The idea that the Father entered into a 'covenant of redemption' with the Son in eternity is a staple of Reformed covenant theology. As typically expressed, the Father appointed the Son Mediator and Surety of the covenant of grace and promised him a glorious reward on completion of his redemptive work. This construction is found in the work of early covenant theologian, Johannes Cocceius, seventeenth century Orthodox Reformed divines, old Princeton theologians, Charles and A. A. Hodge, and more recently, Louis Berkhof.
However, Robert Letham complains that as traditionally explained the 'covenant of redemption' is open to a number of criticisms. It seems to entail the eternal subordination of the Son to the Father, and as the pactum salutis (pact of salvation) is taken only to concern the Father and the Son, with little or no mention of the Holy Spirit, it is sub-trinitarian. Indeed, in his The Work of Christ, (endnote 34, p. 254), Letham points out that in his Outlines of Theology, (p. 371-372), A. A. Hodge makes no reference at all to the Holy Spirit in his discussion of the covenant of redemption. Charles Hodge defends the notion of the Father entering into a pre-temporal pact with the Son by invoking the doctrine of the Trinity (Systematic Theology Volume 2, p. 359). But, once more, when it comes to the substance of the 'covenant of redemption', the doctrine is unfolded in terms of an arrangement between the Father and the Son. The Father is said to give the Holy Spirit to the Son to facilitate the work of redemption, but that is about as far as it goes. Louis Berkhof's treatment of the 'covenant of redemption' likewise pays scant attention to the role of the Holy Spirit, (Systematic Theology, p. 265-271). He defines the compact thus, the agreement between the Father, giving the Son as Head of the elect, and the Son, voluntarily taking the place of those whom the Father had given Him. (Italics original, p. 271). As Berkhof's definition makes no mention of the Holy Spirit, it clearly falls foul of the principle that both the internal and external acts of the Trinity are undivided. On this basis the 'covenant of redemption' in its traditionally stated form is highly problematic.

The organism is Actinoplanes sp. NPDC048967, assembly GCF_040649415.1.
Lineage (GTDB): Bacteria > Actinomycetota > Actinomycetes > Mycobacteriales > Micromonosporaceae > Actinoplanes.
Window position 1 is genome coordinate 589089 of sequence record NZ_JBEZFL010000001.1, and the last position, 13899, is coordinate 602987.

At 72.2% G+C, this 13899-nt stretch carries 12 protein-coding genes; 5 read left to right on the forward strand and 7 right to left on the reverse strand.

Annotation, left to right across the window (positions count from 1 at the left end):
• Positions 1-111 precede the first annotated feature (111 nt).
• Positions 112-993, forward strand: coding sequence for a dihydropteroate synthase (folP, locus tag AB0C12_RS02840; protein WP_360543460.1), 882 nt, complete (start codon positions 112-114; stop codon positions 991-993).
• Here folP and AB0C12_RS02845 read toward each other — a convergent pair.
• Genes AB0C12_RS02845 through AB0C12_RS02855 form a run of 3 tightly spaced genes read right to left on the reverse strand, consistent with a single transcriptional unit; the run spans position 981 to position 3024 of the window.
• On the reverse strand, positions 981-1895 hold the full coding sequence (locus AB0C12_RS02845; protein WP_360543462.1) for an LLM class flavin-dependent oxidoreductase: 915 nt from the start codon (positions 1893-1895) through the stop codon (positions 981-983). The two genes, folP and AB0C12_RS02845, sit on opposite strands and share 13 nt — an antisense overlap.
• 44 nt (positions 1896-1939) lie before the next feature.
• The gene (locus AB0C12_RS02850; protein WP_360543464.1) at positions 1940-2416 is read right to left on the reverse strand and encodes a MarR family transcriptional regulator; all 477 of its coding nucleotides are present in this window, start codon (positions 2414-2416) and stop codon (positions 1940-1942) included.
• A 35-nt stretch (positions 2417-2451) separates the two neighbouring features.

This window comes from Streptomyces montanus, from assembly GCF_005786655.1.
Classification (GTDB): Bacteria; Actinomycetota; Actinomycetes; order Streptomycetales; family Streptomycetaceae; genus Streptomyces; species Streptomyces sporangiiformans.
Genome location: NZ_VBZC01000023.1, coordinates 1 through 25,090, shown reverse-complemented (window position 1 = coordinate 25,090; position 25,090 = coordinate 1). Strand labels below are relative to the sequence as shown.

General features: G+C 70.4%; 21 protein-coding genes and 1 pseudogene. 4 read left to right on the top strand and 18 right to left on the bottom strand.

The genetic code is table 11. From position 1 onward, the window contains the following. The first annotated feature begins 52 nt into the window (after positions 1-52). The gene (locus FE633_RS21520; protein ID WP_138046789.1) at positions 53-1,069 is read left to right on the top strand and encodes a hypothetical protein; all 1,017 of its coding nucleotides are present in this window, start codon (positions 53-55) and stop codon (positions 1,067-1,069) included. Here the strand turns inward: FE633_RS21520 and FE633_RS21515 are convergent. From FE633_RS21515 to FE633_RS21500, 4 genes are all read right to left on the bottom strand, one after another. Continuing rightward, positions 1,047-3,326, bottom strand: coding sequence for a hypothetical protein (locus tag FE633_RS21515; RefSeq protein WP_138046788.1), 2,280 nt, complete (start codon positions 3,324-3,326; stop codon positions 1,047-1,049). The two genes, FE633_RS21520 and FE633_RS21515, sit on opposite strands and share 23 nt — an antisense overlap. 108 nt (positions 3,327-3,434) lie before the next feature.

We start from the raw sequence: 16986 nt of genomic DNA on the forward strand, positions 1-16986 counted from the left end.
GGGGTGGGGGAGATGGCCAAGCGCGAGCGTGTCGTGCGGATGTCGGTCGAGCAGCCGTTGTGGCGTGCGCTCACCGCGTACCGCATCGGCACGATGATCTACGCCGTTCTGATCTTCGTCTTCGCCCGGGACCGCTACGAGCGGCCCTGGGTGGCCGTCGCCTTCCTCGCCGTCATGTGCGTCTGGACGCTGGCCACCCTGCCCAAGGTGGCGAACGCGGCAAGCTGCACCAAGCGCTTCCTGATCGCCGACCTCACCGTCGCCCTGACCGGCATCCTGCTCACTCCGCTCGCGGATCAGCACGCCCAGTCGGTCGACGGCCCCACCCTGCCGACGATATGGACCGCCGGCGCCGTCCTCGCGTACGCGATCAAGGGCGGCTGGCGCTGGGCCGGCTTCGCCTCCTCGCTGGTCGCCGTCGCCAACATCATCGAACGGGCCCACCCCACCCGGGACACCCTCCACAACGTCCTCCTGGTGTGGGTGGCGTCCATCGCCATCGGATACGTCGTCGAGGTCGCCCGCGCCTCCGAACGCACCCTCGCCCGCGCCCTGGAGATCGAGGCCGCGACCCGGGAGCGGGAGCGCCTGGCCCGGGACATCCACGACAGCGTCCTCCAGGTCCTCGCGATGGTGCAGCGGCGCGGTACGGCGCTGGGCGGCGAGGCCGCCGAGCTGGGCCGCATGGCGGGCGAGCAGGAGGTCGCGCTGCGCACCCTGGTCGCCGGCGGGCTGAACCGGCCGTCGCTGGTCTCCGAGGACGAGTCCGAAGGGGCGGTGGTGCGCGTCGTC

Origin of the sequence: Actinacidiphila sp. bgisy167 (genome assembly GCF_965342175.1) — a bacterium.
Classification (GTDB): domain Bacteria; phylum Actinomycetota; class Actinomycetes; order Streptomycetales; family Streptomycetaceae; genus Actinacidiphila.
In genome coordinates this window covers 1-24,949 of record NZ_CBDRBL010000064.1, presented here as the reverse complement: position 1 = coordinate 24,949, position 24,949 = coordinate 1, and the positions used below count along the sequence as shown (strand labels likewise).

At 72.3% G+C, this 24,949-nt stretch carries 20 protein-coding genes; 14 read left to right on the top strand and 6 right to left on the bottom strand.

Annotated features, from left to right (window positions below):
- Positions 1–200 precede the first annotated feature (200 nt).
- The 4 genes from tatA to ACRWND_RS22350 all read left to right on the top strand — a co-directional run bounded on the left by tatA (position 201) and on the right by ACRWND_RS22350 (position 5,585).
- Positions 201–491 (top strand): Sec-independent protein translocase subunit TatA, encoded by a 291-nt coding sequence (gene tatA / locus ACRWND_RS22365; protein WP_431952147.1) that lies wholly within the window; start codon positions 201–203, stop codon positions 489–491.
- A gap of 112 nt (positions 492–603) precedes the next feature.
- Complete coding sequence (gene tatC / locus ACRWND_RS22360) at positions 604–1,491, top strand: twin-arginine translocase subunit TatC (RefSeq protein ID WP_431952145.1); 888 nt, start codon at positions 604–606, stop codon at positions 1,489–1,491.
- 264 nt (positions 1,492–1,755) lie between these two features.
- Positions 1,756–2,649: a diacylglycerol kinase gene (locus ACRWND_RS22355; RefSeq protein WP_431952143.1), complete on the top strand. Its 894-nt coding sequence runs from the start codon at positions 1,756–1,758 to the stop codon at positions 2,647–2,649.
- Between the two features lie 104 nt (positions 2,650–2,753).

Now we come to Herman Bavinck. The Dutch dogmatician is critical of some aspects of the construction of the pactum salutis found in Orthodox Reformed divines such as Cocceious. But he nevertheless sees a clear biblical basis for the idea that in eternity the Father appointed the Son as Mediator (amongst other texts, he cites: Isaiah 42:1, John 6:38-40, 10:18, 1 Peter 1:20, Revelation 13:8). As he develops his teaching on the 'covenant of redemption', Bavinck is keen to set out the trinitarian character of the doctrine,
The pact of salvation makes known to us the relationships and life of the three persons in the Divine Being as a covenantal life, a life of consummate self-consciousness and freedom. Here, within the Divine Being, the covenant flourishes to the full.... The greatest freedom and the most perfect agreement coincide. The work of salvation is an undertaking of three persons in which all cooperate and each performs a special task... It is the triune God alone, Father, Son and Holy Spirit, who together conceive, determine, carry out and complete the entire work of salvation. (Reformed Dogmatics Volume 3, p. 214-215).
The pact of salvation between the persons of the Trinity in eternity is the foundation of the saving acts of the triune God in the history of redemption.
All the grace that is extended to the creation after the fall comes to it from the Father, through the Son, in the Holy Spirit. The Son appeared immediately after the fall, as Mediator, as the second and final Adam who occupies the place of the first, restores what the latter corrupted and accomplishes what he failed to do. And the Holy Spirit immediately acted as the Paraclete, the one applying the salvation acquired by Christ. (RD. 3, p. 217).
And so it is that under both Old and New Testament dispensations that the Father saves his people by the redeeming work of the Son, applied to them by the Holy Spirit. "There is one faith, one Mediator, one way of salvation, and one covenant of grace." (RD. 3, p. 217).
Bavinck's treatment of the 'covenant of redemption' is thoroughly grounded in Scripture. He takes into account the trinitarian dimensions of the doctrine, relating the eternal pactum salutis between Father, Son and Holy Spirit to the historical fulfilment of the work of redemption. John Murray is not altogether happy in speaking of pre-temporal 'covenant' between the persons of the Trinity, preferring the designation 'inter-trinitarian economy of salvation.' (Collected Writings of John Murray, Volume 2, p. 130). But, as his suggested rewording implies, he is in full agreement with Bavinck's trinitarian emphasis,
The title ['inter-trinitarian economy of salvation'] is inclusive enough to comprise all aspects of the economy, eternal and temporal, pre-temporal design and fulfilment in time and in the ages to come... After all, our study of the plan of salvation will not produce abiding fruit unless the plan captivates our devotion to the triune God in the particularity of the grace which each person bestows in the economy of redemption, and in the particularity of the relationship constituted by the amazing grace of Father, Son and Holy Spirit. The fellowship of the living God is the fellowship of the Father, and of the Son, and of the Holy Spirit. (CW. 2, p. 131).
As set out by Bavinck and Murray (despite the latter's reservations concerning the use of covenant language when it comes to the pactum salutis), the 'covenant of redemption' demands a place in biblically faithful Reformed theology. In eternity and time salvation is of the Father, by the Son and through the Holy Spirit.